The streets around Istanbul’s Grand Bazaar were an inevitable draw, lined as they were with second-hand bookshops and bookstalls – books in all languages, books on all subjects – but the Sahaflar Çarşısı was an Aladdin’s cave for a bibliophile. Illya was delighted and, even though the books were often dusty and dog-eared, he would have been happy to spend the entire day picking up and reading his way through them. His conscience, however, in the form of his partner, prevented such an extravagant use of the day.
“There isn’t time, Illya. We’ll come back another day,” said Napoleon.
“We won’t have another day,” Illya growled.
“Another time, then. There’s bound to be one.”
“But the books will be different.”
“They’ll be just as interesting, come on.” And Illya finally allowed himself to be dragged away still complaining. Napoleon continued to hold onto him until Illya snatched his hand away.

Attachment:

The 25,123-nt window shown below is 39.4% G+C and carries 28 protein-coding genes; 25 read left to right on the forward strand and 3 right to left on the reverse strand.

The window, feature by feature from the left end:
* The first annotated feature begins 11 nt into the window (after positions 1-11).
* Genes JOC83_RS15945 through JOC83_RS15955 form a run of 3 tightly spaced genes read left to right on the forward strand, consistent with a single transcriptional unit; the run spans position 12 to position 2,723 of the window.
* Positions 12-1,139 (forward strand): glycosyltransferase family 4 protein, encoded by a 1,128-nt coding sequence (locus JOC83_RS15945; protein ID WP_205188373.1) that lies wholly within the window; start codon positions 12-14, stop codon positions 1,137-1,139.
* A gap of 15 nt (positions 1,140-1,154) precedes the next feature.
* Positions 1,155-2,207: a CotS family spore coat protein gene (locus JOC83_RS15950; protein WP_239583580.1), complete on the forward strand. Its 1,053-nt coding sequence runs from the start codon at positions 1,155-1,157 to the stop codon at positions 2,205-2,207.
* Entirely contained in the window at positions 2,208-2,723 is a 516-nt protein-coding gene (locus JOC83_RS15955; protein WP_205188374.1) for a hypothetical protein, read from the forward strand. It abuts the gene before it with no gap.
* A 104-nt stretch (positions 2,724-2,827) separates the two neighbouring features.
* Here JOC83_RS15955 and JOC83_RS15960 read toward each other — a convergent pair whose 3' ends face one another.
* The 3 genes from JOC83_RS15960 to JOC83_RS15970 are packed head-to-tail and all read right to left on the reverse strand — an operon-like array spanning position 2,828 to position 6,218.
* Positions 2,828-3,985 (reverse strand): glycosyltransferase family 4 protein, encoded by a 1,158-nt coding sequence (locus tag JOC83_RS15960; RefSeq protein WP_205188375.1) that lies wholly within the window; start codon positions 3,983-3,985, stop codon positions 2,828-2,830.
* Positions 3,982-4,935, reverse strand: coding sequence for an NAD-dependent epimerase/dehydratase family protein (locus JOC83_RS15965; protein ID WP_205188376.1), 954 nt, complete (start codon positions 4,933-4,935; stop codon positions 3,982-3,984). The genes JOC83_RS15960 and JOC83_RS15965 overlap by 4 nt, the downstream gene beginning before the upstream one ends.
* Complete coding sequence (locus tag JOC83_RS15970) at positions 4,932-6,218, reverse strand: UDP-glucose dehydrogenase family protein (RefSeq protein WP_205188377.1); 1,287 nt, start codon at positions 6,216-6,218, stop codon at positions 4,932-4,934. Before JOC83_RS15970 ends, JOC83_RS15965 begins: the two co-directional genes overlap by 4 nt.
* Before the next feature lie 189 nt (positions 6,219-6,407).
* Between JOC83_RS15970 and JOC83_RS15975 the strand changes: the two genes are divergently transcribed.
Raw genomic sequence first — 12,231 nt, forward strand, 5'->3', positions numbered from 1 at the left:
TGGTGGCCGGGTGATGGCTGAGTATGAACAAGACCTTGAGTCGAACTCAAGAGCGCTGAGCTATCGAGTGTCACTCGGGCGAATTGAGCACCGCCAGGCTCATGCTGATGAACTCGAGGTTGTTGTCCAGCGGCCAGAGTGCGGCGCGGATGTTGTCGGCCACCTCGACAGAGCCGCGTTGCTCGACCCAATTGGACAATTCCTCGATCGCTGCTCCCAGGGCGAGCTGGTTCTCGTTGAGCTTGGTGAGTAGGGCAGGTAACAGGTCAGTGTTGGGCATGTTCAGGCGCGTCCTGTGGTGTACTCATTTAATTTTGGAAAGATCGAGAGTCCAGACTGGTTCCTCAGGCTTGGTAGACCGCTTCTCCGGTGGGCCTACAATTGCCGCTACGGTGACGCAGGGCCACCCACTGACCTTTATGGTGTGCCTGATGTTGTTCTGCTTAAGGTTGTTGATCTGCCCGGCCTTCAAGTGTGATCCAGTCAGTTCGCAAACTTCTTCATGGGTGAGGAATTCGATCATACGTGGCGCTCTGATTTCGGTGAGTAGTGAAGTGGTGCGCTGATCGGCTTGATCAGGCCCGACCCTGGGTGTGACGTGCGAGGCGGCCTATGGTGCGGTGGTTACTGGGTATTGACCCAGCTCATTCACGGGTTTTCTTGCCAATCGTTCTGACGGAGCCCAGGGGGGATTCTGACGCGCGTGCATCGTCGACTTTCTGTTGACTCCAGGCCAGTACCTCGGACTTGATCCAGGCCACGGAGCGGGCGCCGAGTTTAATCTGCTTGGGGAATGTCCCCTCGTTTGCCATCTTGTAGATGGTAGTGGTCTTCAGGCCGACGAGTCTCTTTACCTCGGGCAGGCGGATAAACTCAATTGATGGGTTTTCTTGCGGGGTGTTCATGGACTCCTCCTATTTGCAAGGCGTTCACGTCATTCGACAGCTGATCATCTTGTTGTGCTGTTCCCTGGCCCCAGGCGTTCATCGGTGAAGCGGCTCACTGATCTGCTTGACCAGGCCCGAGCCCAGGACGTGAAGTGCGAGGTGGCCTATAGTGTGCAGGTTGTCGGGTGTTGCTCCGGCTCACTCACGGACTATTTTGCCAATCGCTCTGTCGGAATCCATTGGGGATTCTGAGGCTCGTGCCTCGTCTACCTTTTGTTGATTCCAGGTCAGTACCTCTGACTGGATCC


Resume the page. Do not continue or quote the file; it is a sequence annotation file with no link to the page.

“Haven’t you noticed,” said Napoleon, “men hold each other’s hands here.”
“Well, you’re not holding mine. I’m not a child.”
“We’re friends – aren’t we?”
For a moment Napoleon wondered if Illya was going to answer that one positively. He turned his eyes to Napoleon’s, frowning, then he smiled. “But I’m still not going to have my hand held,” he said.